Sister Helen Prejean, an internationally acclaimed human rights activist and the author of “Dead Man Walking,” first conjured the idea in 1998 after reading a New Yorker magazine article that said Arthur Miller’s play, “Death of a Salesman,” had been performed a million times. Every day, Miller’s play was performed somewhere in the world, according to the article. Sister Helen realized that if “Dead Man Walking” could be made into a play, it could also be reproduced endlessly, thereby expanding its impact.
Sister Helen called her friend, Tim Robbins, who wrote, produced and directed the film adaptation of her book, and invited him to write a stage play of her story. Tim accepted the invitation and challenge, soon crafting a powerful stage adaptation. Tim wrote about the founding of the School Theatre Project in his afterword for the 20th anniversary edition of Dead Man Walking:
For a solid year Helen kept sending me messages: “Tim! Tim! What if we had a play of Dead Man? Just think, every time the play is performed, it will bring reality close to people and lead them to deep reflection, and you, Tim, you’re the one to do it, you gotta be the papa of the play.” I adapted the screenplay, had a reading with an eye to a Broadway production, but it didn’t seem right. I didn’t want to re-do the experience. As much as I tried to imagine directing this play, I couldn’t get it into my head how I could direct two actors to approach the perfection of the performances that Sean and Susan brought to the film. I called Helen and said, “What if we did it the other way, in reverse. Let’s start with universities and maybe in ten years we’ll offer it to regional theaters, and then eventually get to Broadway?” And so the Dead Man Walking School Theatre Project was born—a stage play entrusted, not to the commercial theater, but to young people. It continues today, having reached over two hundred universities and high schools in the United States and abroad. I trust young people. It is they who are the bearers of new consciousness into the future.
The film, the album, the play—each an art form with the potential to power to jolt and stir consciousness, to provoke debate. Art is the most respectful way I know for a society to test out ingrained opinions and cultural beliefs and consequentially grow in tolerance and compassion and justice. And Sister Helen gave life to all of this potential by writing this book.
Since the launch of the project in the fall of 2004, more than 240 high schools and colleges across the country have produced the play, conducted academic courses on the death penalty, and brought the issue to life on their campuses through art, music, and public education and action events.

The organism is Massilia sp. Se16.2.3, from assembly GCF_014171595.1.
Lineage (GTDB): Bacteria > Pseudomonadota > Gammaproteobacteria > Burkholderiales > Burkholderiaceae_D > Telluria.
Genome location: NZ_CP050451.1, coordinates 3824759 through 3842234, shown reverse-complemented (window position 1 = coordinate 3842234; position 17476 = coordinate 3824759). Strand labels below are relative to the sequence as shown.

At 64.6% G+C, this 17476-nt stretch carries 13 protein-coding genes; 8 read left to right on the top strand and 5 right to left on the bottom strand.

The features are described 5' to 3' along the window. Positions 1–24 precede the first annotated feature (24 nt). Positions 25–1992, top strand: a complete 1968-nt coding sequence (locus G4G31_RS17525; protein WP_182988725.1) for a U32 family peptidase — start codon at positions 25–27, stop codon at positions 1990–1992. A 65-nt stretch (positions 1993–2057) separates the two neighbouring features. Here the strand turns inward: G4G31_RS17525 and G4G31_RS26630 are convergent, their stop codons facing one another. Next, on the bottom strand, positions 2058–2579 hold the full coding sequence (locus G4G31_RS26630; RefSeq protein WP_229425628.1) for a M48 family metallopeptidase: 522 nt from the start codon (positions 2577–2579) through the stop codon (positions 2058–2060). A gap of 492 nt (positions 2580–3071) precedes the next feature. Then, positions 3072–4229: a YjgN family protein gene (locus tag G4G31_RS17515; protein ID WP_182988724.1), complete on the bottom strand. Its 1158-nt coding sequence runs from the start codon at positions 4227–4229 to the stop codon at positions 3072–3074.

- Pay a one-time participation fee;
- Pay a royalty fee per performance;
- Involve at least two other academic departments (law, sociology, humanities, campus ministry, art, etc.);
- Sponsor creative art and music projects on the issue (the Dead Man Walking Soundtrack, a compilation of music written and recorded for the movie, may spark the imaginations of musicians and future composers);
- Provide feedback on the production of the play, creative initiatives on campus or with other schools or community organizations, suggestions on how to expand the discourse, and what worked or did not work;
- Do not produce the play for commercial gain.
I am concerned that parents or community members may feel this production is not suitable for our students. How do I address their concerns?
Capital punishment is an issue that many people disagree on, and one that warrants civil discourse. We use the words ‘conversation’ and ‘discourse’ rather than ‘debate’, which implies an end or resolution. Note that the play has been performed in diverse communities across the country, with participants from Grade 9 to college level, and the response to the experience by participants, educators and audiences has been overwhelmingly positive.
We recommend listening to this radio segment from Radio West KUER 90.1 addressing resistance to the production of Dead Man Walking at Bingham High School in South Jordan, Utah. The program highlights responses from educators, community members, and former National Director, Greg Callaghan.
Discourse reflects such qualities of human engagement as respect, freedom, curiosity, openness, non-competitiveness, trust, and simply the delight in the free-flowing exchange of ideas and wisdom. Discourse reflects an engagement with ideas, which often calls for a response and for action. Discourse is an ongoing commitment to engagement with each other, and the issues of our community, for the sake of resolution.